Around 1 in 5 people diagnosed with cancer in the UK take part in a clinical trial.
A trial looking at dovitinib to treat advanced transitional cell cancer that has spread
This trial was for people with transitional cell cancer that had spread into the surrounding tissue (locally advanced) or to another part of the body.
More about this trial
Chemotherapy is used to treat advanced transitional cell cancer. But sometimes the cancer comes back after treatment (relapsed). Or it continues to grow during treatment (refractory). So doctors are always looking for new ways to treat advanced transitional cell cancer.
Dovitinib is a type of biological therapy called a tyrosine kinase inhibitor (TKI). It works by blocking messages to cells that tell them to grow and divide. So, dovitinib might stop cancer cells from growing and spreading.
The aims of this study were to find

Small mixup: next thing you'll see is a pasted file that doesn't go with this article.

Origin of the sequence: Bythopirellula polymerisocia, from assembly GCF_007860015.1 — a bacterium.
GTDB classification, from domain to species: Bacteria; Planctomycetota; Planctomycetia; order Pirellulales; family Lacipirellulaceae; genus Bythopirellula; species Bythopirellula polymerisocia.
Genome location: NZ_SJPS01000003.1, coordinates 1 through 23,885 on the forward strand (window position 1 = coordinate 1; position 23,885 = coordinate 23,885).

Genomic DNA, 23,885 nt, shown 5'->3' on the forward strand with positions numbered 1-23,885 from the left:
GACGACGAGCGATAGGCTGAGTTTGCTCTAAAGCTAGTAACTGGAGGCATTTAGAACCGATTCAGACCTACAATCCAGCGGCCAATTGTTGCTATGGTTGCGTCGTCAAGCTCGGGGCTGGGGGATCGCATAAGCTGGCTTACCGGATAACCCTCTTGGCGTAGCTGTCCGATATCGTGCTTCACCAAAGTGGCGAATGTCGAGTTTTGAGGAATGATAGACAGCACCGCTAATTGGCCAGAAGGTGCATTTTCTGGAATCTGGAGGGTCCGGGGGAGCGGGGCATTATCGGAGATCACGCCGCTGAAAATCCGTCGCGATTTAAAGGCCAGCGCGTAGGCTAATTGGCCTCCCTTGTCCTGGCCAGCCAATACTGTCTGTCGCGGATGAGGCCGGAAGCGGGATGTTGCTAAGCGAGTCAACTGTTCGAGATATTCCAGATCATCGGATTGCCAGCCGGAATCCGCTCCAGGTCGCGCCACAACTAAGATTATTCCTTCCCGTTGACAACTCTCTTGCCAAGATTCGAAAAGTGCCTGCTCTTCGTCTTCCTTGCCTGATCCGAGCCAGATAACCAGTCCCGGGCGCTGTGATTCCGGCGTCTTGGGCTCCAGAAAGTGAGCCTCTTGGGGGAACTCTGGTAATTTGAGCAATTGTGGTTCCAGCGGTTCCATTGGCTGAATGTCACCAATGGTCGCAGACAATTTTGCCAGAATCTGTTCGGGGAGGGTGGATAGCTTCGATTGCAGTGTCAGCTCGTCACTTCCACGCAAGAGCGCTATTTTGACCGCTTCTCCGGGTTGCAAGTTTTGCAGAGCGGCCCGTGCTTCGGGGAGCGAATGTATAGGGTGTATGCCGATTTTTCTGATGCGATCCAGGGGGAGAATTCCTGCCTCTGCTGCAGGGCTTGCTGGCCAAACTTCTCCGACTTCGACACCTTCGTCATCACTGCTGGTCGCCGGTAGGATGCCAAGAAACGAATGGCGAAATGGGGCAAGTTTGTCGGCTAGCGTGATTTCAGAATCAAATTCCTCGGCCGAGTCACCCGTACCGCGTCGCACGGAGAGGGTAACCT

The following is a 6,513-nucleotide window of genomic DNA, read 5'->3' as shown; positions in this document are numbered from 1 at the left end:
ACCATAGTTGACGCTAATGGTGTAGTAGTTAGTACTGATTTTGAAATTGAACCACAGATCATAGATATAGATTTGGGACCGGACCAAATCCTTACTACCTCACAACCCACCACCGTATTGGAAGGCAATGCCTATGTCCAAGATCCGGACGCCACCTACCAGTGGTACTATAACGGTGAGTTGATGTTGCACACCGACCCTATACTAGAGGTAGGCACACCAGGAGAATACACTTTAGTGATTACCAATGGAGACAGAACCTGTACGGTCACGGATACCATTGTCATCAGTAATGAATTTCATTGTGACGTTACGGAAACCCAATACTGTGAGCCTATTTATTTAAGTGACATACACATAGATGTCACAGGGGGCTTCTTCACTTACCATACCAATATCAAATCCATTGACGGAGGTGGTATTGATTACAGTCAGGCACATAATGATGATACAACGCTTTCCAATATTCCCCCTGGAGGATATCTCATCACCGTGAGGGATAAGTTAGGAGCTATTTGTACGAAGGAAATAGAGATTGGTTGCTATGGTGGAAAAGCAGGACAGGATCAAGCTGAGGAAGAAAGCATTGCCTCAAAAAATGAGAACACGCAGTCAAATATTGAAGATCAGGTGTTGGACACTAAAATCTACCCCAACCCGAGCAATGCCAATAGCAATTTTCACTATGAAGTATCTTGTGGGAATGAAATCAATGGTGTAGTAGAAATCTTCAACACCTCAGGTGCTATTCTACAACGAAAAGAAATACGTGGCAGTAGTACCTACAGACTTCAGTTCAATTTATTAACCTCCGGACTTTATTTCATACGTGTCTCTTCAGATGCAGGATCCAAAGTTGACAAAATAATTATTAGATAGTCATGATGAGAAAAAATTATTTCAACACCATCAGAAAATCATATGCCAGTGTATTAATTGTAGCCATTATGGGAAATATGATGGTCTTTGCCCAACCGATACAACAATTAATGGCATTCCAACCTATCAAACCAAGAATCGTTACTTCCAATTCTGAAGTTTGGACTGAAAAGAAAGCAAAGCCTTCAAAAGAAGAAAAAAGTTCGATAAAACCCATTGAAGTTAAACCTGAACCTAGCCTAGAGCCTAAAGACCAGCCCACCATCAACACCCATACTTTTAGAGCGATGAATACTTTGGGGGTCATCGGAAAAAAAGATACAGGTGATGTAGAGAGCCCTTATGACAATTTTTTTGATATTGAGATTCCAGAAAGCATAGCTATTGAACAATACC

- if dovitinib helped people with advanced transitional cell cancer
- how safe it was for people with advanced transitional cell cancer
Summary of results
The trial team found that dovitinib didn’t work very well for people with advanced transitional cell carcinoma.
This was a phase 2 trial. 44 people took part and everyone had dovitinib.
There were 2 stages to this trial. At the end of the 1st stage the researchers looked at the overall number of people who had no sign of their cancer (
They found that only 1 person’s cancer had shrunk. So the decision was made to stop the trial.
The worst side effects were
- a drop in blood cells
- weakness and a lack of energy
The trial team concluded that dovitinib was safe for people with advanced transitional cell carcinoma. But by itself it didn’t work well enough.
We have based this summary on information from the research team. The information they sent us has been reviewed by independent specialists (
How to join a clinical trial
Please note: In order to join a trial you will need to discuss it with your doctor, unless otherwise specified.
Dr John Chester
Experimental Cancer Medicine Centre (ECMC)
NIHR Clinical Research Network: Cancer